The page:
ABBREVIATIONS USED IN THE DISCOGRAPHICAL HEADINGS

[tape]: cassette-only release
[8-track]: 8-track cartridge
[CD]: CD-only release (only used with releases prior to the universality of CDs)
EP: a record with more than three and fewer than seven songs
EP3: an EP released on 3-inch CD only
EP7: an EP released on 7-inch vinyl only
EP10: an EP released on 10-inch vinyl only
“xxxxx”: titles listed within quotation marks are singles
no label: no record company name indicated on the release
self-released: artist issue without separate label identification
online: music made available only via the Web
digital: download or streaming

NATIONALITY OF RELEASE

Aus. — Australian
Aut. — Austrian
Bel. — Belgian
Braz. — Brazilian
Can. — Canadian
Dan. — Danish
Fin. — Finnish
Fr. — French
Ger. — German
Gr. — Greek
Hol. — Dutch
Ice. — Icelandic
It. — Italian
Japan. — Japanese
Mex. — Mexican
Nor. — Norwegian
NZ — New Zealand
Sp. — Spanish
Sw. — Swiss
Swed. — Swedish
UK — British
US — American

DISCOGRAPHICAL CONVENTIONS

Because the editors of this project are in America, you should assume that releases are American unless otherwise indicated. The years noted are the original date of release; a second date follows a “+” when the same label issued the same record with some significant change in content. Non-US reissues are noted only when there is some content variation or there is no other version available.

Entries are alphabetized by the last names of individuals and the first word of group names, with no precedence given to acronyms, numerals, abbreviations (except for “St.,” which is taken to be short for Saint) or the like. Groups named for a an actual member (even one who uses a pseudonym, like Elvis Hitler, in the H’s) are alphabetized as if the name were real; fabricated group names for which there is no corresponding member (Ed Hall, in the E’s) go by first letter. MC and DJ titles are considered part of the name; one-letter surnames (Warren G, Paul K) are also a basis for alphabetization.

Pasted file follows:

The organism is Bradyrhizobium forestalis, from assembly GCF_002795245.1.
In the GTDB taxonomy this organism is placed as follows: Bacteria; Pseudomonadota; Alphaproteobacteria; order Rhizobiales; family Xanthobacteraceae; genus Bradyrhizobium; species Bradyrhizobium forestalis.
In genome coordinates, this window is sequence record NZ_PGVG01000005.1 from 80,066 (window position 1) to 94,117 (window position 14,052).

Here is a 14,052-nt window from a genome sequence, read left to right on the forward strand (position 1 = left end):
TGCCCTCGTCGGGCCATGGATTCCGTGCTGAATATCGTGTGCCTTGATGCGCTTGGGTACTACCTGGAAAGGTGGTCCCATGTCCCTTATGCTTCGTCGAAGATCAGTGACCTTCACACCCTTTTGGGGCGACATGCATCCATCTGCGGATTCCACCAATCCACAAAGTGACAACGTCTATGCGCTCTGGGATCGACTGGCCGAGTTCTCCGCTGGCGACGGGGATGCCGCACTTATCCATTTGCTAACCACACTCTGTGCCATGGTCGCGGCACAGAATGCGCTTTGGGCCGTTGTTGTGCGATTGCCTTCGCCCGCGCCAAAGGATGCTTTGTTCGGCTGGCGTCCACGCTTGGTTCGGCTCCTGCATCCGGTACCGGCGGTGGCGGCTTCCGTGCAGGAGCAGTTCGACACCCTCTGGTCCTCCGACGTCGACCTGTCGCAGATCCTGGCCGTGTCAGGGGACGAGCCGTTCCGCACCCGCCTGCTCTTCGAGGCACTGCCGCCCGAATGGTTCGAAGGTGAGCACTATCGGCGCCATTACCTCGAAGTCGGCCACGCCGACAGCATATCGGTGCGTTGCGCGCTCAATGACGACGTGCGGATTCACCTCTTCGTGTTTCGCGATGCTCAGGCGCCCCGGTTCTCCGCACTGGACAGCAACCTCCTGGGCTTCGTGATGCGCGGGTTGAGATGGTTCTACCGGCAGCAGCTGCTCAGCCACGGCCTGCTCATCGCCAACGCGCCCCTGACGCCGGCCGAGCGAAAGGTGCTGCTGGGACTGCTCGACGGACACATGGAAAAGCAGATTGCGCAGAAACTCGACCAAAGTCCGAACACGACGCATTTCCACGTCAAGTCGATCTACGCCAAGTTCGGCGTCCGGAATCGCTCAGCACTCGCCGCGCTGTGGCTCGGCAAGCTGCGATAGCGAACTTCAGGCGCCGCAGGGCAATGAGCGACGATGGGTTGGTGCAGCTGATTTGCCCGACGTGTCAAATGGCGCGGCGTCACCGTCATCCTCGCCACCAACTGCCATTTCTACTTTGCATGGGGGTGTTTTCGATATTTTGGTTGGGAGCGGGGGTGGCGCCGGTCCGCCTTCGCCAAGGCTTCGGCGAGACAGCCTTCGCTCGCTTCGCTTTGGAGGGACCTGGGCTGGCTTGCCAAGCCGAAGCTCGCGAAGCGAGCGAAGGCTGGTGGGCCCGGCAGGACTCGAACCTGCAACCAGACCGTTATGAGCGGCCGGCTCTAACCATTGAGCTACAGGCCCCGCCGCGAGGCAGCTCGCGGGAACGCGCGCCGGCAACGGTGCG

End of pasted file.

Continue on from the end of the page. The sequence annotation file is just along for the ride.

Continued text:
All articles in band names have been omitted from the headings and ignored in the alphabetization process unless they are an integral part of the name (The For Carnation, A Band Called Bud), intentionally misspelled (Thee Hypnotics, Th Faith Healers), unlikely to be correctly presumed in context (the The) or in a foreign language (Los Lobos, Die Toten Hosen). In order to avoid chronological confusion, multiple-name artists like Foetus and Jazz Butcher have an overall heading; several headings employ parentheses to combine an artist’s work under variant names. Records devoted to the songs of an artist are filed with their subjects.

Discographies in no way differentiate between records that are in print and impossibly rare; this is a critical guide, not a catalogue.

Records are marked as EPs if they contain four to six songs. But there are exceptions: a 7-inch with more than six songs will also be designated an EP, a full-length album (roughly 40 minutes, but nobody’s counting) with six or less songs will not. A record of more than six songs, in which multiple mixes of a song account for the excess of tracks, is still an EP. Although there’s no logical excuse for it, some significant releases of only three songs (especially when the record has an actual title) have been listed as EPs; such deviations are noted in the text.

Titles that appear within quotation marks designate singles, which are listed and mentioned only in cases of special significance. This stylistic convention necessitates the omission of quotation marks from titles that appear with them on record covers. Generally, idiosyncratic type case conventions (and needless punctuation marks) in band names, titles and labels have been respected when there seems to be both consistency and general acceptance for such use.